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Honour your father daily

SUNDAY MAGAZINE
By Ann Mukei | June 19th 2016

Sometimes the poorest man leaves his children the richest inheritance - Ruth E Renkel. I belong to a group whose agenda is to visit our parents in appreciation of the role they have played in our lives.

This years’ theme is to honour our fathers, and whatever goodies we carry with us we present to the man of the house — it is up to him to share his gift as he wishes.

We decided this when we realised that we had somehow grown to sideline these special men in our lives.

As we grow up, fathers may not always be there, for one reason or the other, and so we draw closer to our mothers.

Mothers are always there to give us that much-needed hug and to dole out the wisdom that we need in the playground and much later in life.

Like a shadow though, father’s influence is still felt. Is he not the one often who toils for days on end, to ensure that all your needs are catered for?

There is a bunch of fathers who long realised that they matter, and that there are things they need to do so that their children are well rounded.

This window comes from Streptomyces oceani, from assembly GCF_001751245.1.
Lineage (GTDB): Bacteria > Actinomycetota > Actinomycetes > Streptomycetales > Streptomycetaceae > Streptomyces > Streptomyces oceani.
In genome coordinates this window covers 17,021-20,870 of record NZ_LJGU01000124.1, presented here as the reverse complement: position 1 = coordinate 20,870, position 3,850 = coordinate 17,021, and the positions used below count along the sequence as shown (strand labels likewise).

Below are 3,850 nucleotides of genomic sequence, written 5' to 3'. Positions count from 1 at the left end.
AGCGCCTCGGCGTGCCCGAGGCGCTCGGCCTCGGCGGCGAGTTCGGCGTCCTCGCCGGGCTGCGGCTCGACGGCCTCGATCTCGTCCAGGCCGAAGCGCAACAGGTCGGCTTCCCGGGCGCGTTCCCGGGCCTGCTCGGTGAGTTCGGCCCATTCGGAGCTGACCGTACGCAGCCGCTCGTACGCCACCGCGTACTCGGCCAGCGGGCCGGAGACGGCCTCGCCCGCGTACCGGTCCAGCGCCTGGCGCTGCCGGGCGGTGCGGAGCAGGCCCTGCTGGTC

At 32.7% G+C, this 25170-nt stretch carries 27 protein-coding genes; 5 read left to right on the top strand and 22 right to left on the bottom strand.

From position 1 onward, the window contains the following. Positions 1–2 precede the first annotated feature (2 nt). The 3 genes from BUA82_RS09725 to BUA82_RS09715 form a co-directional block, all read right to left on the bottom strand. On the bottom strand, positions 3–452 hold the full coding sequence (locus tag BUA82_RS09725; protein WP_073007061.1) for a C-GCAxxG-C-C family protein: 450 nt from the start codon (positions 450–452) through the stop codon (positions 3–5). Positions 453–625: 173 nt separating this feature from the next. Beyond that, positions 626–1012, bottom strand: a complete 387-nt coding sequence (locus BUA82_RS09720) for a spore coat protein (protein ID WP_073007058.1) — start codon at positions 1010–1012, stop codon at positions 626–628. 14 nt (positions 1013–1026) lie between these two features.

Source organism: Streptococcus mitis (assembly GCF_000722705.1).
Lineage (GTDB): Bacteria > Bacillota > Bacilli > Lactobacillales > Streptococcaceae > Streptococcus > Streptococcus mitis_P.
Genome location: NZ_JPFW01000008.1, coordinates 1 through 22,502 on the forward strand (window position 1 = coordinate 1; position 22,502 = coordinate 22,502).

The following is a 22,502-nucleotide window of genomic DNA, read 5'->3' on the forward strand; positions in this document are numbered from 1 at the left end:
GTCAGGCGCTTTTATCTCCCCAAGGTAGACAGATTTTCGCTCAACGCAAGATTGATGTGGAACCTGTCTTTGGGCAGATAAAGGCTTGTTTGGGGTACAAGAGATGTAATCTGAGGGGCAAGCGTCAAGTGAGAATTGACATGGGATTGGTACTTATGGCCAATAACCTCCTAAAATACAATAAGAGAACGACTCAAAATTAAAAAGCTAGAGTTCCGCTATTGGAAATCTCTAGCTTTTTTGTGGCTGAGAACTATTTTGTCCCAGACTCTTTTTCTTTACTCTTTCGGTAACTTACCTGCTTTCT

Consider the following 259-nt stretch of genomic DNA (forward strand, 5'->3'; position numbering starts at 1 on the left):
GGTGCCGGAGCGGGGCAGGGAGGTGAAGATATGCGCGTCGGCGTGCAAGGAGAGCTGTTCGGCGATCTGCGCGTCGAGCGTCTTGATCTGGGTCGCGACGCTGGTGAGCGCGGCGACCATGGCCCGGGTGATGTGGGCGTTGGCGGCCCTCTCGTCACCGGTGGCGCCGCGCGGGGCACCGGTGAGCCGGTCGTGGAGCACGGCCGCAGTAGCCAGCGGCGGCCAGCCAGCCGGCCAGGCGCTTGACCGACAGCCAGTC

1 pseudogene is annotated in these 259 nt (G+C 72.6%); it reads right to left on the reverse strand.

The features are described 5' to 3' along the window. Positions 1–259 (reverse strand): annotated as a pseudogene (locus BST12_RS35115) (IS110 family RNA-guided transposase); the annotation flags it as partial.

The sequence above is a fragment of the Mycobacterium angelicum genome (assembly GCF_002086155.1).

For this reason, they will somehow compensate for the wrongs that may have happened while they were away.

They will indulge their brood and not shy from wearing the apron to teach their 10-year old how to make a juicy steak and prepare ugali.

That is the lesson that his little boy or girl will carry to adulthood. It is no wonder that a father remains a child’s first love and hero.

I smile when I think of my own father as well as other men who have played the role of a father in my life. When I was in high school — while most girls were sent home for school fees — my father ensured that he paid the whole year’s fee so I could focus on my studies.

All I needed to do was mention that I needed a certain book and the following day I would have it.

When I was done with high school, we spent hours talking about the evolving political scene, and being the careful man that he is, he told me to stay away from radicalism.

My father taught me the greatest value in life: integrity. He has also taught me to save for that rainy day, and that it is important to live within my means.

Your father may not always show emotion, but you would be surprised that he has feelings just like your mother, and he is touched when you make him that cup of tea or call him to just say hi. Honour your father today, if he is still alive.

Fathers deserve more than they always get
Today is Father’s Day when we celebrate the impact fathers and father figures have in the lives of their children.
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